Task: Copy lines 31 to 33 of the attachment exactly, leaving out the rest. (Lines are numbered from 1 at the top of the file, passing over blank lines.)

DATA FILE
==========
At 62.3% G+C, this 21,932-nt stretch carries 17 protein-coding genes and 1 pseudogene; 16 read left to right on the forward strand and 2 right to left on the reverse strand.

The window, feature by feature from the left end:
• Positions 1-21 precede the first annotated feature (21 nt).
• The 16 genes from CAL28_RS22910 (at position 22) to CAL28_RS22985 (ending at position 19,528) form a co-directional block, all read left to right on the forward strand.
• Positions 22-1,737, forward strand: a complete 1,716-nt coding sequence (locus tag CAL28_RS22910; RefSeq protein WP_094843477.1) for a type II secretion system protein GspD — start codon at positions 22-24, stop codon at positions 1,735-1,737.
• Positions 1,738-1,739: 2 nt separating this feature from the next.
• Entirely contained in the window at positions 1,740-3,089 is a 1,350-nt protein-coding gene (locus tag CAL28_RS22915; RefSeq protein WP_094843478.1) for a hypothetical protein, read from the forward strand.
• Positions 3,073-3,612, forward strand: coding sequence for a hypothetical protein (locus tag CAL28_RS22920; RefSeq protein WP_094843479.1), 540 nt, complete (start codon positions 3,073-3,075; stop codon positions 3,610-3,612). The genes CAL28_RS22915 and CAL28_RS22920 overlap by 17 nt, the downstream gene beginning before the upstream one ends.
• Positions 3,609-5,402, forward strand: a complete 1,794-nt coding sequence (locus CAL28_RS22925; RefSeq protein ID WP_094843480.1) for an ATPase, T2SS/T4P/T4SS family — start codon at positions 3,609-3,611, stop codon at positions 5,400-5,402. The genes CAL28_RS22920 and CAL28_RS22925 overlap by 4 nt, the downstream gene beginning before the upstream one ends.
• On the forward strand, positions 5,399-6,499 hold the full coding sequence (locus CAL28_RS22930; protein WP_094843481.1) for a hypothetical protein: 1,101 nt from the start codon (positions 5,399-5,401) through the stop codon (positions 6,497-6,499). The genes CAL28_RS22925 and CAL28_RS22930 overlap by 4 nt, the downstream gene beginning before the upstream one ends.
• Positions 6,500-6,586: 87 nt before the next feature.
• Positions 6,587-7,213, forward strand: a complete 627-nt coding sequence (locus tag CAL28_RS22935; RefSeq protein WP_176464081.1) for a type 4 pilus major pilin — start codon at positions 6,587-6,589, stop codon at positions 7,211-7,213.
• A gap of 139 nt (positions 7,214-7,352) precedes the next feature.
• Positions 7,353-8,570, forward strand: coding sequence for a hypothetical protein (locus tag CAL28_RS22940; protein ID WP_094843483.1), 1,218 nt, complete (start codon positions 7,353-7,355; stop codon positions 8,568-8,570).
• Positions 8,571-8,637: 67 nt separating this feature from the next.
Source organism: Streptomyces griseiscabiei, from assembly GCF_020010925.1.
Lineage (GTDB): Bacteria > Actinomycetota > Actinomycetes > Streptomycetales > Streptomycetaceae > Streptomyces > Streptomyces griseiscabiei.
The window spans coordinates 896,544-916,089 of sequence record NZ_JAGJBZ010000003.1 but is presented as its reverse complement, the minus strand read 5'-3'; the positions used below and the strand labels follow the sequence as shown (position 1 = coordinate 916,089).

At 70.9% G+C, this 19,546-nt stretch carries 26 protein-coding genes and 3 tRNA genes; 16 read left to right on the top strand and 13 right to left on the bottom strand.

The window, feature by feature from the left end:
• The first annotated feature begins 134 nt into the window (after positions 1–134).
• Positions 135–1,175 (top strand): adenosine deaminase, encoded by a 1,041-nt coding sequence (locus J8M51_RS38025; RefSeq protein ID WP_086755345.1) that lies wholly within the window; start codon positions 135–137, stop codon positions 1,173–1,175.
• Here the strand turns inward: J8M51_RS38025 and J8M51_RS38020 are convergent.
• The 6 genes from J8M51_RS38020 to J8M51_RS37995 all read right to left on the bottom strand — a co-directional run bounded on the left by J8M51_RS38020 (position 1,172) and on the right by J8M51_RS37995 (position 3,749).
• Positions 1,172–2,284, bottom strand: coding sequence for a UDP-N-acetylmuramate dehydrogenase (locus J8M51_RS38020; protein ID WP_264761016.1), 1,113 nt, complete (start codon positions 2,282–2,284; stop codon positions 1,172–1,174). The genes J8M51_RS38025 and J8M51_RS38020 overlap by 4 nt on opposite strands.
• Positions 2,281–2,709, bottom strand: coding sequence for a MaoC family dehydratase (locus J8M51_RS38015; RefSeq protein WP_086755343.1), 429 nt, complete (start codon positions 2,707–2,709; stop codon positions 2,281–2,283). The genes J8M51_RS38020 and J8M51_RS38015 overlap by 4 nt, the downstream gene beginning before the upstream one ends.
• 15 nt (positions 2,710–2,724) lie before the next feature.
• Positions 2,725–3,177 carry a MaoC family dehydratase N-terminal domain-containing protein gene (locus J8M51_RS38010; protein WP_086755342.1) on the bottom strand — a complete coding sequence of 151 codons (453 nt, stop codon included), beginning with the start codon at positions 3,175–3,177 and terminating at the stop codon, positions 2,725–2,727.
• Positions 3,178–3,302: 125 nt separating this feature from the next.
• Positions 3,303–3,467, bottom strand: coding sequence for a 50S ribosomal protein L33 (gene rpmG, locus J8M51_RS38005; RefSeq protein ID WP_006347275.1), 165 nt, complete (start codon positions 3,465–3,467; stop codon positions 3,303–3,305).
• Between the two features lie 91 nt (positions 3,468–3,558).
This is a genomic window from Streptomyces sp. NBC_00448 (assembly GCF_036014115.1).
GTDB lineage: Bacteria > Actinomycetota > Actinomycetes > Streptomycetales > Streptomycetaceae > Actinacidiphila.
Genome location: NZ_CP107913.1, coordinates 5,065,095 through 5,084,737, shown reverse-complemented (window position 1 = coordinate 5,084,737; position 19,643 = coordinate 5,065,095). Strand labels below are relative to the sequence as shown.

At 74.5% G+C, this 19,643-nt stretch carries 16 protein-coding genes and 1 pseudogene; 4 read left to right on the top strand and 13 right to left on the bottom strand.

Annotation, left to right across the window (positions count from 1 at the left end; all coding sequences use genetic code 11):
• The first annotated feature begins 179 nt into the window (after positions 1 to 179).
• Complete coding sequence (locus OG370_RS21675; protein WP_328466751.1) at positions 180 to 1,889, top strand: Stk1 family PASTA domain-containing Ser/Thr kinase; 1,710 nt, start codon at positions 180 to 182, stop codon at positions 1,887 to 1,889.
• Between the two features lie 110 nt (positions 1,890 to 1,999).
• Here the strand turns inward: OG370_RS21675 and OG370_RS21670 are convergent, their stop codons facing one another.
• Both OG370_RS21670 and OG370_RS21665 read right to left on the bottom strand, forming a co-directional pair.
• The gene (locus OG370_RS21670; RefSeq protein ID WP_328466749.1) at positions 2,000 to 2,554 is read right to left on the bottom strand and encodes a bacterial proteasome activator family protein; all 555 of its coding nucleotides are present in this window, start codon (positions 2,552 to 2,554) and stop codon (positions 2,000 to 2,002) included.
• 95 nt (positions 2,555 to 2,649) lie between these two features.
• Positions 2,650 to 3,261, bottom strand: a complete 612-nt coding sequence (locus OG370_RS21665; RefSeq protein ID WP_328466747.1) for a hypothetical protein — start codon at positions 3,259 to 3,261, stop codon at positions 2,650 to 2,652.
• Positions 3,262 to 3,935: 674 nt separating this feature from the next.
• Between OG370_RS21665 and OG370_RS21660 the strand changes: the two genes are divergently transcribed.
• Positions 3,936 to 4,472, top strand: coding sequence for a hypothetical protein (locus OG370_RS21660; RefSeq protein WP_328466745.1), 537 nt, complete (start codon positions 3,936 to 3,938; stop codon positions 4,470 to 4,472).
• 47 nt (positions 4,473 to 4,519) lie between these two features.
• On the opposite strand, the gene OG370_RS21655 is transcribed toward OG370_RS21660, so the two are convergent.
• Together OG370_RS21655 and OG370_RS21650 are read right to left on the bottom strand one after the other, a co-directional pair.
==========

• Between the two features lie 91 nt (positions 3,468–3,558).
This is a genomic window from Streptomyces sp. NBC_00448 (assembly GCF_036014115.1).
GTDB lineage: Bacteria > Actinomycetota > Actinomycetes > Streptomycetales > Streptomycetaceae > Actinacidiphila.